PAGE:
Rape alert over cuts to private hire taxi red-tape

The Northern Echo: TAXI FEARS: Northumbria PCC Vera Baird TAXI FEARS: Northumbria PCC Vera Baird

PLANS to cut red tape for taxi drivers risk increasing incidents of people being raped after nights out, police chiefs across the region have warned.

Vera Baird, Ron Hogg and Barry Coppinger, police and crime commissioners (PCCs) for the Northumbria, Durham and Cleveland forces respectively, have joined forces with those from other areas to make a stand on the issue.

The cross-party group of PCCs is lobbying to get what they see as dangerous measures removed from the Deregulation Bill, which is making its way through parliament.

The name of North Yorkshire commissioner Julia Mulligan does not appear on a list of PCCs to have backed the campaign, which is being led by Greater Manchester PCC Tony Lloyd.

The concerns are backed by licensing officials, police, the taxi trade and organisations that work with victims of rape and sexual assault.

Currently, only licensed private hire drivers can drive a marked private hire vehicle, drivers have to be regularly re-licensed and there are restrictions on vehicles operating across local authority boundaries.

Under the Deregulation Bill, the rules are to be swept away, opening up the prospect of a private hire free-for-all, PCCs say, with anyone allowed to drive a private hire vehicle for their own use when the registered driver is not using the car.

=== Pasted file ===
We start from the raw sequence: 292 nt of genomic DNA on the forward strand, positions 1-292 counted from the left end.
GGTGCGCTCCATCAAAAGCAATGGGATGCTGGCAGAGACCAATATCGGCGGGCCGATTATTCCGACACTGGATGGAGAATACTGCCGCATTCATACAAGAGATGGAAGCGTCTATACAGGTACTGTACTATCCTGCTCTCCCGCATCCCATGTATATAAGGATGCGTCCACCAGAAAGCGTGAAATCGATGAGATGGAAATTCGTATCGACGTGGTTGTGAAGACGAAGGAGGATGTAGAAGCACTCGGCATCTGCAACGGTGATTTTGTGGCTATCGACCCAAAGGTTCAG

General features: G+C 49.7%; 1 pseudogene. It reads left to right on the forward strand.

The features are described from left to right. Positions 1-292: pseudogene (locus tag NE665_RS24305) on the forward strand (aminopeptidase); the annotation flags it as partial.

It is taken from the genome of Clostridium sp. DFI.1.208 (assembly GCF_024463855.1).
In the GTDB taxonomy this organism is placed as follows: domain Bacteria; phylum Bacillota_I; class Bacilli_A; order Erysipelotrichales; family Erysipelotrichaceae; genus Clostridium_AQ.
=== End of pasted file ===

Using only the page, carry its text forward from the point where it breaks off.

The Government says this will free many families from the need to run a second car and save them money.

But critics say it means there will be no guarantees the driver of a vehicle is who they say they are.

Mr Hogg: “The system in County Durham and Darlington has controls in place to minimise the risk of harm caused to people using taxis.

"Removing the restriction would have the potential to expose the public to danger."

Mrs Baird added: "People should always be safe in taxis and measures in the bill could endanger this.

"Cutting red tape is to be encouraged, but not at the cost of risks to public safety."

Mr Coppinger said: "More time needs to be spent analysing these measures in greater detail.

"We need to look extremely carefully and not take risks."

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